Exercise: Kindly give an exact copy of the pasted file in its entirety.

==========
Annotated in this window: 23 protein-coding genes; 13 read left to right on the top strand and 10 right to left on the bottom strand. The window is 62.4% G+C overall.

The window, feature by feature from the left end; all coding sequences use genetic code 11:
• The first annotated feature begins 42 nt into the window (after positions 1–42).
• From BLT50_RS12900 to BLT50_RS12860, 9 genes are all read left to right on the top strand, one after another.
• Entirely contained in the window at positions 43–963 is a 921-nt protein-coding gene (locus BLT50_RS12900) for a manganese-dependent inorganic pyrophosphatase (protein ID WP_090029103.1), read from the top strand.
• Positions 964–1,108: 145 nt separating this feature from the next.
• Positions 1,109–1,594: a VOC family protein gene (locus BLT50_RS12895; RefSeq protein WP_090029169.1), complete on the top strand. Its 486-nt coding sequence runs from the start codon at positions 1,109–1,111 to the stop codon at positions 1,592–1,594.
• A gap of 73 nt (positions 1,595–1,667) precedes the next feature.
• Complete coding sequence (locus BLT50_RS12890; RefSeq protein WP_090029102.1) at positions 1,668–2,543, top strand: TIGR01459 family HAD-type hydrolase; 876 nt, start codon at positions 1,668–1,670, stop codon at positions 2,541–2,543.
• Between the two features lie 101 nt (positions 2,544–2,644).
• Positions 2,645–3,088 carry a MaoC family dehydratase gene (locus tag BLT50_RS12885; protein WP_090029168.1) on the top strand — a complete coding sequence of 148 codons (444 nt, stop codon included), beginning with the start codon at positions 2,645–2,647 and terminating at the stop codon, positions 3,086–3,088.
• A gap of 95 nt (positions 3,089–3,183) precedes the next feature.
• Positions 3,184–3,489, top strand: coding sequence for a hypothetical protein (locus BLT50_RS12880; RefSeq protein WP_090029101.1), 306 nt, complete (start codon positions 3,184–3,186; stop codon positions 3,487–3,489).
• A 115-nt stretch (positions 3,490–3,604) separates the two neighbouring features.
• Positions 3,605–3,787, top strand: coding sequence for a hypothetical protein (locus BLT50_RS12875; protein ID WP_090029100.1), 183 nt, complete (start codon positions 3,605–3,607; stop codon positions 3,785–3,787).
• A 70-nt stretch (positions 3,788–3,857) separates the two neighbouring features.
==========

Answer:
Annotated in this window: 23 protein-coding genes; 13 read left to right on the top strand and 10 right to left on the bottom strand. The window is 62.4% G+C overall.

The window, feature by feature from the left end; all coding sequences use genetic code 11:
• The first annotated feature begins 42 nt into the window (after positions 1–42).
• From BLT50_RS12900 to BLT50_RS12860, 9 genes are all read left to right on the top strand, one after another.
• Entirely contained in the window at positions 43–963 is a 921-nt protein-coding gene (locus BLT50_RS12900) for a manganese-dependent inorganic pyrophosphatase (protein ID WP_090029103.1), read from the top strand.
• Positions 964–1,108: 145 nt separating this feature from the next.
• Positions 1,109–1,594: a VOC family protein gene (locus BLT50_RS12895; RefSeq protein WP_090029169.1), complete on the top strand. Its 486-nt coding sequence runs from the start codon at positions 1,109–1,111 to the stop codon at positions 1,592–1,594.
• A gap of 73 nt (positions 1,595–1,667) precedes the next feature.
• Complete coding sequence (locus BLT50_RS12890; RefSeq protein WP_090029102.1) at positions 1,668–2,543, top strand: TIGR01459 family HAD-type hydrolase; 876 nt, start codon at positions 1,668–1,670, stop codon at positions 2,541–2,543.
• Between the two features lie 101 nt (positions 2,544–2,644).
• Positions 2,645–3,088 carry a MaoC family dehydratase gene (locus tag BLT50_RS12885; protein WP_090029168.1) on the top strand — a complete coding sequence of 148 codons (444 nt, stop codon included), beginning with the start codon at positions 2,645–2,647 and terminating at the stop codon, positions 3,086–3,088.
• A gap of 95 nt (positions 3,089–3,183) precedes the next feature.
• Positions 3,184–3,489, top strand: coding sequence for a hypothetical protein (locus BLT50_RS12880; RefSeq protein WP_090029101.1), 306 nt, complete (start codon positions 3,184–3,186; stop codon positions 3,487–3,489).
• A 115-nt stretch (positions 3,490–3,604) separates the two neighbouring features.
• Positions 3,605–3,787, top strand: coding sequence for a hypothetical protein (locus BLT50_RS12875; protein ID WP_090029100.1), 183 nt, complete (start codon positions 3,605–3,607; stop codon positions 3,785–3,787).
• A 70-nt stretch (positions 3,788–3,857) separates the two neighbouring features.